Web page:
Owners’ Equity, Debt and Working Capital



Chapter 10 continues the analysis of the balance sheet by analysing the financing of the firm. We consider how firms obtain their finances through the use of owners’ equity, by incurring long term liabilities and by organising and controlling their working capital. A firm will require resources to cover its short term requirements — for example, to finance its holding of stock and debtors and to make payments to its creditors. These issues are analysed in Sects 10.8 and 10.11. It will also require finance to procure its long term investment in fixed assets such as land, buildings and machinery. We examine the major factors which contribute to the firm’s financing decisions, and provide a framework for the analysis of financing problems. Long term and short term finance and the concepts of equity and debt are analysed and the importance of liquidity is examined in Sect. 10.10 as a special problem in the financing of the limited company. We begin with an explanation of different forms of ownership of an organisation, and illustrate how the method of financing a business may be related to the type of organisation involved.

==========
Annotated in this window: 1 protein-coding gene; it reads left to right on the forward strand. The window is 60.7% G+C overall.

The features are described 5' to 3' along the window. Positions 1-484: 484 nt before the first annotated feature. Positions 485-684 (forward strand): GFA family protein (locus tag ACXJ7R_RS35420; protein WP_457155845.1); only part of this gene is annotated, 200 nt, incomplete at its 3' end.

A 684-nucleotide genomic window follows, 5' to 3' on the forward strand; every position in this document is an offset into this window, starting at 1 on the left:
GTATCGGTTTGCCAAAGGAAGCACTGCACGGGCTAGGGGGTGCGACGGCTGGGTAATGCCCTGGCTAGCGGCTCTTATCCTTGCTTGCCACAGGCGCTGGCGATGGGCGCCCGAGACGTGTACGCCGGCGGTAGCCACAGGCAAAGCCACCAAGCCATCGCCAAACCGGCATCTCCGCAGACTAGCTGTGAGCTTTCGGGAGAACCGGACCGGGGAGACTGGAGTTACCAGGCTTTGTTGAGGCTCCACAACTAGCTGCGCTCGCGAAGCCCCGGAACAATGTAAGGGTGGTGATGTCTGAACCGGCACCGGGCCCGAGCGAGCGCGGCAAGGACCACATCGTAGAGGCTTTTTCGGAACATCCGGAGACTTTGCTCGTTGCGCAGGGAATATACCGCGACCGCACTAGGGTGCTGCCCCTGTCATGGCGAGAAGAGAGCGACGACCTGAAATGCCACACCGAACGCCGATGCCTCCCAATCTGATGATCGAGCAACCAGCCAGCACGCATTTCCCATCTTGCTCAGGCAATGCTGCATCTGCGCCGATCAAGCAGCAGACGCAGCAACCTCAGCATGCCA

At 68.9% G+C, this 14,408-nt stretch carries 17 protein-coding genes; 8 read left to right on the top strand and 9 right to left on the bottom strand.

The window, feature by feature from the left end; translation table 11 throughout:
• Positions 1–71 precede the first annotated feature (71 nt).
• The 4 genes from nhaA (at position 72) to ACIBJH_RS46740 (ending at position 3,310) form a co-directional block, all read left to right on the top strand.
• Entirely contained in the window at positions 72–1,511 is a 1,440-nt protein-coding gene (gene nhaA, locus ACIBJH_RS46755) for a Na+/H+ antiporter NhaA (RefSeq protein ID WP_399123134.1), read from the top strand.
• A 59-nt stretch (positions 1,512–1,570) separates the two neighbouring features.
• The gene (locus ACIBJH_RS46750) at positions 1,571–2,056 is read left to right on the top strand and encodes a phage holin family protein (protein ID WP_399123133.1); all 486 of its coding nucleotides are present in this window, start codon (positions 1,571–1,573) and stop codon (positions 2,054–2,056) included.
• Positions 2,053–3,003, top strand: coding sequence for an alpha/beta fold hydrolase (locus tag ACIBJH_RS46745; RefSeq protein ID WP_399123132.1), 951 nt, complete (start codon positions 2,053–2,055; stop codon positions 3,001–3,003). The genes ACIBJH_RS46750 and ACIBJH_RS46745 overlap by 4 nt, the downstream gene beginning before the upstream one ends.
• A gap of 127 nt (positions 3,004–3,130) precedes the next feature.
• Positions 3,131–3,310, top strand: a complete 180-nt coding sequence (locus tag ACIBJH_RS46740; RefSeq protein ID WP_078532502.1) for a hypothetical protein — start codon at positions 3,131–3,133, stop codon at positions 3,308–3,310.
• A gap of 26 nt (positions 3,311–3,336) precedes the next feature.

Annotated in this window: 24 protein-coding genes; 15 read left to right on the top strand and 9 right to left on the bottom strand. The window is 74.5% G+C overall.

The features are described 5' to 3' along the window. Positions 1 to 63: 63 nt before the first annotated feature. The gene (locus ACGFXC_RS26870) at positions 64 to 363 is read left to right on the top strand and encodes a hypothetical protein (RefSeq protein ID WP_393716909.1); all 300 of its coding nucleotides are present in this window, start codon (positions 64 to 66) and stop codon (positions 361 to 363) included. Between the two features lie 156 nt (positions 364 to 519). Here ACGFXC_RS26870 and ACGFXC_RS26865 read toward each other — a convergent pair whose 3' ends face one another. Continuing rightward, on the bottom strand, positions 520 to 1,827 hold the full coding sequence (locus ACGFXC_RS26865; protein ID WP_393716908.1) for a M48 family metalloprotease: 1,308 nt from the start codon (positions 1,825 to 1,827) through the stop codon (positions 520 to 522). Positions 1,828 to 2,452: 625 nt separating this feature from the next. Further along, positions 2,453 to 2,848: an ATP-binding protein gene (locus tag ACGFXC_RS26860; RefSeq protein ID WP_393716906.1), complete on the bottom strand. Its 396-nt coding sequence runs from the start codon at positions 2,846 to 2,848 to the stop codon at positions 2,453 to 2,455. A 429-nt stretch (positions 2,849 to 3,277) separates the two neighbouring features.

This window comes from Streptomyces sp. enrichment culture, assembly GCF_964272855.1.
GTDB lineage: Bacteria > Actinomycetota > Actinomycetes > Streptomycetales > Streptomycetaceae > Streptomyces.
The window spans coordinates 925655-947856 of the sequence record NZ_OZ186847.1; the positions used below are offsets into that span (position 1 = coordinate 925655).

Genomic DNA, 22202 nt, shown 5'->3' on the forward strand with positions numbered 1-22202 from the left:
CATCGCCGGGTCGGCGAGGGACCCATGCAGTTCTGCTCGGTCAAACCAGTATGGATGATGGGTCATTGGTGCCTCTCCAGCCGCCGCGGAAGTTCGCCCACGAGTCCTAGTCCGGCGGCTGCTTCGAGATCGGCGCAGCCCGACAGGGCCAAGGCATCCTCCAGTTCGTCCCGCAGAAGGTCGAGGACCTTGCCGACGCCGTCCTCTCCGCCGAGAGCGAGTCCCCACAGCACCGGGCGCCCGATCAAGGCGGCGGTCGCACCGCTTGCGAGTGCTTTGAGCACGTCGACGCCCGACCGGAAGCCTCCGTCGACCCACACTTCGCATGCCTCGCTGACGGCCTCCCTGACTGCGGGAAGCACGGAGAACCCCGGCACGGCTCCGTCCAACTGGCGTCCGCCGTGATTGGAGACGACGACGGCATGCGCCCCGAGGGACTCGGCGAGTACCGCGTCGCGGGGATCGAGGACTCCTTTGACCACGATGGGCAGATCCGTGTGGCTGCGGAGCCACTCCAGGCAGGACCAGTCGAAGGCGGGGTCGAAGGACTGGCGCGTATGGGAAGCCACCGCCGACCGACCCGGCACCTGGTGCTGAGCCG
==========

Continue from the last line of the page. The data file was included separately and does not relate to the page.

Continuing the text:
Balance Sheet Financial Risk Limited Liability Debt Financing Working Capital 
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Notes and References

  1. 1.
    The term ‘limited’ after a company’s name denotes that it is a private limited company and Plc that it is a public limited company. A private limited company is one which can restrict the rights of its owners to transfer their shares to other potential owners. It can not, however, make an issue of its shares to the general public. A public limited company cannot have limitations on the transfer of its shares but can issue its shares to the public. As a consequence, it has access to a wide ownership and greater sources of finance. A public limited company may also be a ‘quoted’ company. This means that its shares are quoted on a recognised stock exchange, and this creates greater ease of transferability and makes the company’s shares more readily marketable.Google Scholar
  2. 2.
    Reference to the Marks and Spencer Plc balance sheet in Appendix B shows that retained profit provides around 40% of the company’s owners’ equity (i.e. Capital and Reserves).Google Scholar
  3. 3.
    The basis for this calculation varies. Some analysts use working days as in this example. Some use the actual days (i.e. 365) as in the example in Section 13.3.Google Scholar
  4. 4.
    Very liquid assets may in some situations include debtors.Google Scholar

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© Arthur Hindmarch and Mary Simpson 1991

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